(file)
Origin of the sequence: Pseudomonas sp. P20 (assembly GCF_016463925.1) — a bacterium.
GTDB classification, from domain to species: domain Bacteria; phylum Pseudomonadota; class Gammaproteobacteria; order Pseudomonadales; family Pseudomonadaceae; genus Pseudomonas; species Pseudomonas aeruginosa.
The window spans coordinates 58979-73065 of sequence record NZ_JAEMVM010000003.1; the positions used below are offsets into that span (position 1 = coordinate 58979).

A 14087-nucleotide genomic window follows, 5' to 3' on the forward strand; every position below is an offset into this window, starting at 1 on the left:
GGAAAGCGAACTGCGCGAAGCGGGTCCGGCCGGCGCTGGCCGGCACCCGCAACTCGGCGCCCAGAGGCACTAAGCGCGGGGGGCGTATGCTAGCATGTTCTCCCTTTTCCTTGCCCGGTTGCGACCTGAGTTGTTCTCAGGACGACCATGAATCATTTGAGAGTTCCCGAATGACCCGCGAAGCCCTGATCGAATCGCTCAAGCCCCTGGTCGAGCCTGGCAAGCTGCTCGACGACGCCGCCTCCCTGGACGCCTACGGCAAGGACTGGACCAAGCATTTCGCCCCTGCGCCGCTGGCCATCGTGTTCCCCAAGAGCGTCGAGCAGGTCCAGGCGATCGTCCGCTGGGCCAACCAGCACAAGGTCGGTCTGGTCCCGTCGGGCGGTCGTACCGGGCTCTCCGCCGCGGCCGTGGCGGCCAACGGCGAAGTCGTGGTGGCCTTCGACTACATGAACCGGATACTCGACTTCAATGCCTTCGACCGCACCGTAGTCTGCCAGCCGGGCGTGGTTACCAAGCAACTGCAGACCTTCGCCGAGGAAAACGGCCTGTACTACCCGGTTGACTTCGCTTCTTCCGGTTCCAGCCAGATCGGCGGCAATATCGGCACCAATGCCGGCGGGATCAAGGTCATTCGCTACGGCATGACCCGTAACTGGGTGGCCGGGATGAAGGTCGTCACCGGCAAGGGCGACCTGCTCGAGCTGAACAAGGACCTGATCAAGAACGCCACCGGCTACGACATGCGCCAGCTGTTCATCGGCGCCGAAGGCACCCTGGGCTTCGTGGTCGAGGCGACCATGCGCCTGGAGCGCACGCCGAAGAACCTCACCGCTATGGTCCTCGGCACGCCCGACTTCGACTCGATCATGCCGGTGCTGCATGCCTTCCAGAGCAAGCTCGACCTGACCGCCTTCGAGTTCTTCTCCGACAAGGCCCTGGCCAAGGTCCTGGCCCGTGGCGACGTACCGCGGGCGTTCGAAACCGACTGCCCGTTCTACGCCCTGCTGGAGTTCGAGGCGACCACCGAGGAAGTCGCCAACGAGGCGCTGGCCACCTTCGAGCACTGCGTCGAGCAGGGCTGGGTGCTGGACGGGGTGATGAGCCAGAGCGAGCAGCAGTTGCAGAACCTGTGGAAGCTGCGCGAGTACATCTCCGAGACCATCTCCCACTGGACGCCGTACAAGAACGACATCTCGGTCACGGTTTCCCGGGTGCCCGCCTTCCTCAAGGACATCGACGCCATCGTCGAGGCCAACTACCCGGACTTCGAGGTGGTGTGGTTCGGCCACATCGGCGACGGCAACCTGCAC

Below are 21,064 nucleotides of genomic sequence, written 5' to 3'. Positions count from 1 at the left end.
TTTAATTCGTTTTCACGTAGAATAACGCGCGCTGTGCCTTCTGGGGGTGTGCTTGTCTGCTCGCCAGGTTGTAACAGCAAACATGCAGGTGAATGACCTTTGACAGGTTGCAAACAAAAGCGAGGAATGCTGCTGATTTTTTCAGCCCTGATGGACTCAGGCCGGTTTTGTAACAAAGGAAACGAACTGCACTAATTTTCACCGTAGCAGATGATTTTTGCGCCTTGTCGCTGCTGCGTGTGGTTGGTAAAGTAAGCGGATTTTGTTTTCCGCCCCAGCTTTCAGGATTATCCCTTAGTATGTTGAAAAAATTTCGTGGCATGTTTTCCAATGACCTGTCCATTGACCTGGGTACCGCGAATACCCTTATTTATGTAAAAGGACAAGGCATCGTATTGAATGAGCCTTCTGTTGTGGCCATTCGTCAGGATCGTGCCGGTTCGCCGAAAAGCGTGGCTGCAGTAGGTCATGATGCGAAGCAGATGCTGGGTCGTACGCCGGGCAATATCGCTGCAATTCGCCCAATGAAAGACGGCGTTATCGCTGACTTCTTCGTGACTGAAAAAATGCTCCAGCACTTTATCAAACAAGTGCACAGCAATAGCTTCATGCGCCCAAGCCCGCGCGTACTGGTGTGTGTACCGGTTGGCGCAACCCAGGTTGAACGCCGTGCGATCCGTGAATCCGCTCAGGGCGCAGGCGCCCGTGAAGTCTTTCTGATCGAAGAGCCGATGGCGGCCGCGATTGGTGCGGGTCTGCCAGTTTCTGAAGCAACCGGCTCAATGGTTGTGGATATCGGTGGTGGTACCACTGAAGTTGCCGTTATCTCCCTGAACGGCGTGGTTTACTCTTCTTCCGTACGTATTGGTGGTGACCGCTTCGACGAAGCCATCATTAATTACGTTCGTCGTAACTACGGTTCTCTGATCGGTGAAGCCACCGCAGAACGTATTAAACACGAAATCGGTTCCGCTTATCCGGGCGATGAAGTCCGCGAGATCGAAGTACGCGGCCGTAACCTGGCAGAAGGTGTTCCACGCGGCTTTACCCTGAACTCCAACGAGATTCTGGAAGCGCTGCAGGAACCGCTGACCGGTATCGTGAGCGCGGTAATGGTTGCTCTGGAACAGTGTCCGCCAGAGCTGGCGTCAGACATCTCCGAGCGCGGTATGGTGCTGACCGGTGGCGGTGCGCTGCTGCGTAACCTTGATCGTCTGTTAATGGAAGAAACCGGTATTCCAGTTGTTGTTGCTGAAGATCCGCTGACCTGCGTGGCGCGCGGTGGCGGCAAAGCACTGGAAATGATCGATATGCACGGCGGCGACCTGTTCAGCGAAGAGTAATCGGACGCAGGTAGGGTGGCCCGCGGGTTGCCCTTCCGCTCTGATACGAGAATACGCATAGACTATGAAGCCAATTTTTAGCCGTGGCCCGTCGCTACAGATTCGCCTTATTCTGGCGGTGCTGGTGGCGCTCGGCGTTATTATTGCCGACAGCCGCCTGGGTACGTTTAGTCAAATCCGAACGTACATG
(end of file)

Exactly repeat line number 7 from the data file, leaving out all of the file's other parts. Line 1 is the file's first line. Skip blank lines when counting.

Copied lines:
TTTAATTCGTTTTCACGTAGAATAACGCGCGCTGTGCCTTCTGGGGGTGTGCTTGTCTGCTCGCCAGGTTGTAACAGCAAACATGCAGGTGAATGACCTTTGACAGGTTGCAAACAAAAGCGAGGAATGCTGCTGATTTTTTCAGCCCTGATGGACTCAGGCCGGTTTTGTAACAAAGGAAACGAACTGCACTAATTTTCACCGTAGCAGATGATTTTTGCGCCTTGTCGCTGCTGCGTGTGGTTGGTAAAGTAAGCGGATTTTGTTTTCCGCCCCAGCTTTCAGGATTATCCCTTAGTATGTTGAAAAAATTTCGTGGCATGTTTTCCAATGACCTGTCCATTGACCTGGGTACCGCGAATACCCTTATTTATGTAAAAGGACAAGGCATCGTATTGAATGAGCCTTCTGTTGTGGCCATTCGTCAGGATCGTGCCGGTTCGCCGAAAAGCGTGGCTGCAGTAGGTCATGATGCGAAGCAGATGCTGGGTCGTACGCCGGGCAATATCGCTGCAATTCGCCCAATGAAAGACGGCGTTATCGCTGACTTCTTCGTGACTGAAAAAATGCTCCAGCACTTTATCAAACAAGTGCACAGCAATAGCTTCATGCGCCCAAGCCCGCGCGTACTGGTGTGTGTACCGGTTGGCGCAACCCAGGTTGAACGCCGTGCGATCCGTGAATCCGCTCAGGGCGCAGGCGCCCGTGAAGTCTTTCTGATCGAAGAGCCGATGGCGGCCGCGATTGGTGCGGGTCTGCCAGTTTCTGAAGCAACCGGCTCAATGGTTGTGGATATCGGTGGTGGTACCACTGAAGTTGCCGTTATCTCCCTGAACGGCGTGGTTTACTCTTCTTCCGTACGTATTGGTGGTGACCGCTTCGACGAAGCCATCATTAATTACGTTCGTCGTAACTACGGTTCTCTGATCGGTGAAGCCACCGCAGAACGTATTAAACACGAAATCGGTTCCGCTTATCCGGGCGATGAAGTCCGCGAGATCGAAGTACGCGGCCGTAACCTGGCAGAAGGTGTTCCACGCGGCTTTACCCTGAACTCCAACGAGATTCTGGAAGCGCTGCAGGAACCGCTGACCGGTATCGTGAGCGCGGTAATGGTTGCTCTGGAACAGTGTCCGCCAGAGCTGGCGTCAGACATCTCCGAGCGCGGTATGGTGCTGACCGGTGGCGGTGCGCTGCTGCGTAACCTTGATCGTCTGTTAATGGAAGAAACCGGTATTCCAGTTGTTGTTGCTGAAGATCCGCTGACCTGCGTGGCGCGCGGTGGCGGCAAAGCACTGGAAATGATCGATATGCACGGCGGCGACCTGTTCAGCGAAGAGTAATCGGACGCAGGTAGGGTGGCCCGCGGGTTGCCCTTCCGCTCTGATACGAGAATACGCATAGACTATGAAGCCAATTTTTAGCCGTGGCCCGTCGCTACAGATTCGCCTTATTCTGGCGGTGCTGGTGGCGCTCGGCGTTATTATTGCCGACAGCCGCCTGGGTACGTTTAGTCAAATCCGAACGTACATG